In Search of Climate Change Beneath Lake Elsinore
Researcher cores lake bottom to unlock SoCal weather clues
The sediment beneath Lake Elsinore is a virtual time machine and Dr. Matthew Kirby, CSUF, is drilling into the Lake bottom in search of what it says about climate change in southern California 50,000 years ago...
This is the only underwater drilling news story you will see in the newspaper next week that has a good outcome.
Since 2006, Dr. Matthew Kirby, a researcher from California State University Fullerton, has been studying the geological record beneath Lake Elsinore. His mission: to search for clues about climate change in southern California. Read the original 2006 research paper by Dr. Kirby.
"This drilling project is going to be really exciting," according to Dr. Kirby, "Just one hole starting at about 9 meters...going 30-50 meters back."
Back in time, that is. From 9,000 years ago to 50,000 years ago. Can you say Holocene?
Let's rewind to 2006, when Dr. Kirby last ventured onto the Lake to take core samples beneath the Lake bottom.
At that time, Kirby was in search of clues from the geologic record about past seismic activity.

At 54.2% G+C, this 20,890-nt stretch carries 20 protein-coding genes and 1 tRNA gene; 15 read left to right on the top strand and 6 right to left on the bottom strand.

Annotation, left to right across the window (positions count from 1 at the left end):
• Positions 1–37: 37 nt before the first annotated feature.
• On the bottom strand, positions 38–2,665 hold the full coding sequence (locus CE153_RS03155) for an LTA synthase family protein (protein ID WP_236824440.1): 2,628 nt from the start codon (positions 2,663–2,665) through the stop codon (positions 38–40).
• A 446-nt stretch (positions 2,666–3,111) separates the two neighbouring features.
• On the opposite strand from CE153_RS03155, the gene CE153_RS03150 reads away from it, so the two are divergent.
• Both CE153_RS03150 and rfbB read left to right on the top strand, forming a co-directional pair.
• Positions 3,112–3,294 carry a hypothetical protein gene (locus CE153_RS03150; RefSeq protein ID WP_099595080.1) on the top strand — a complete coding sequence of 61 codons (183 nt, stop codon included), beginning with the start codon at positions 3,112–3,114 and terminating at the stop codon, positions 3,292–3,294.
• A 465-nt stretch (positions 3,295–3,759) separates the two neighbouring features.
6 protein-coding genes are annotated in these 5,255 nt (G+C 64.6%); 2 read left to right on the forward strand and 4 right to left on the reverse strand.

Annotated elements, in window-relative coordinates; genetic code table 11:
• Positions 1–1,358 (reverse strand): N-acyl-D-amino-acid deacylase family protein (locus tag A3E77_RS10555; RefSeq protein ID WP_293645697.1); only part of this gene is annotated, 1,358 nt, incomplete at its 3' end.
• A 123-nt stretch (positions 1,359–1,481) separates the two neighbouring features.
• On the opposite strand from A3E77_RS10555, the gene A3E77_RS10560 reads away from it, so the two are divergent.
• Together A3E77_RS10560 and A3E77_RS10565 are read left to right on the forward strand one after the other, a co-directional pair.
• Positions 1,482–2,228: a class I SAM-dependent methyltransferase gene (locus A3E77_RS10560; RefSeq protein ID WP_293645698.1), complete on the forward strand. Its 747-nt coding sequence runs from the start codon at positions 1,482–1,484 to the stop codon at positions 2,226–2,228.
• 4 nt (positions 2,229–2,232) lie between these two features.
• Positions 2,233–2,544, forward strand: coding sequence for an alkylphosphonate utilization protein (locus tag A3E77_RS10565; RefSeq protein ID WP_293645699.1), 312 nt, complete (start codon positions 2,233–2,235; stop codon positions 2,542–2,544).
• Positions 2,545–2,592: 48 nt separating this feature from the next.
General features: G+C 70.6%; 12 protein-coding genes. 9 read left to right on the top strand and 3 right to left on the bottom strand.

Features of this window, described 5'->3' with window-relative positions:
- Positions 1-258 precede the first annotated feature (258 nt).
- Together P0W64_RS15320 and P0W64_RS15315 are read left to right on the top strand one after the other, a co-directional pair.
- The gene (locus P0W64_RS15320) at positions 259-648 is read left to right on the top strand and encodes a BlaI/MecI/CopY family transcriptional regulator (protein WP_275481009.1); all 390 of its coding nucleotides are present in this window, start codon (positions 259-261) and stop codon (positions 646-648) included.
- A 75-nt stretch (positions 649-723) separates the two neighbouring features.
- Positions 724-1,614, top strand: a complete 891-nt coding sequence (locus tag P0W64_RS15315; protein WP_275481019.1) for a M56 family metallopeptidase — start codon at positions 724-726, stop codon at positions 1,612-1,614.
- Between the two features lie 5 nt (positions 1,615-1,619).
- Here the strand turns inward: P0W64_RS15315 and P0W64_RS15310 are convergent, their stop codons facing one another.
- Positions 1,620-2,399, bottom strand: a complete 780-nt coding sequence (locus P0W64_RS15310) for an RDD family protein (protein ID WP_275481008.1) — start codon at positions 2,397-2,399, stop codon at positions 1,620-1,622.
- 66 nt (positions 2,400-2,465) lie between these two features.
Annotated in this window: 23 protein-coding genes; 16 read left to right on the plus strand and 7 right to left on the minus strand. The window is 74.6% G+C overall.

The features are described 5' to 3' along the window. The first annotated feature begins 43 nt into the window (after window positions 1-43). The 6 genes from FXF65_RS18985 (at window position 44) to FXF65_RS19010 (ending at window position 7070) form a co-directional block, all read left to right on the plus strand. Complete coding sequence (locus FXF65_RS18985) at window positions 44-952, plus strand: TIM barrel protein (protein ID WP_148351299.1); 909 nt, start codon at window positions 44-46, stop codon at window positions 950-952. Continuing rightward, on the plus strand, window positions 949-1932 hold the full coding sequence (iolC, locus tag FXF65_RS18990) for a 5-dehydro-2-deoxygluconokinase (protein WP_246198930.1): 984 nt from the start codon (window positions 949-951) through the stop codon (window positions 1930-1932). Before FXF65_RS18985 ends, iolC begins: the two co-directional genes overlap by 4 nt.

According to Pat Kilroy, Lake and Aquatic Resources Director for Lake Elsinore, another surprise was found instead: Lake Elsinore has experienced extreme drought cycles, causing the Lake to go completely dry numerous times in the past several thousand years.
According to Dr. Kirby, "The seismic interpretation is pretty much near completion [and will be ready] to present to LESJWA later this spring."
Incidently, the Lake Elsinore and San Jacinto Watersheds Authority (LESJWA) has been working to improve Lake water quality since 2000, when it was first authorized by California voters and given $15 million in funding, but that is another story.
Next week, Kirby's research team will deploy a large floating drilling rig on the Lake to deep core the Lake for more evidence of climate change in southern California. They plan to stay active between Monday and Friday (June 7-11).
The rig operated by Gregg Drilling will stay in just one place in the deepest area of the Lake (near Docking Station 1) as part 2 of Dr. Kirby's seismic project.
City officials have extended an invitation for the news media to come out to the Lake for a close up look and a good story opportunity, so please check your local newspapers for more about this unique quest in search of...sediments as ancient weather reports.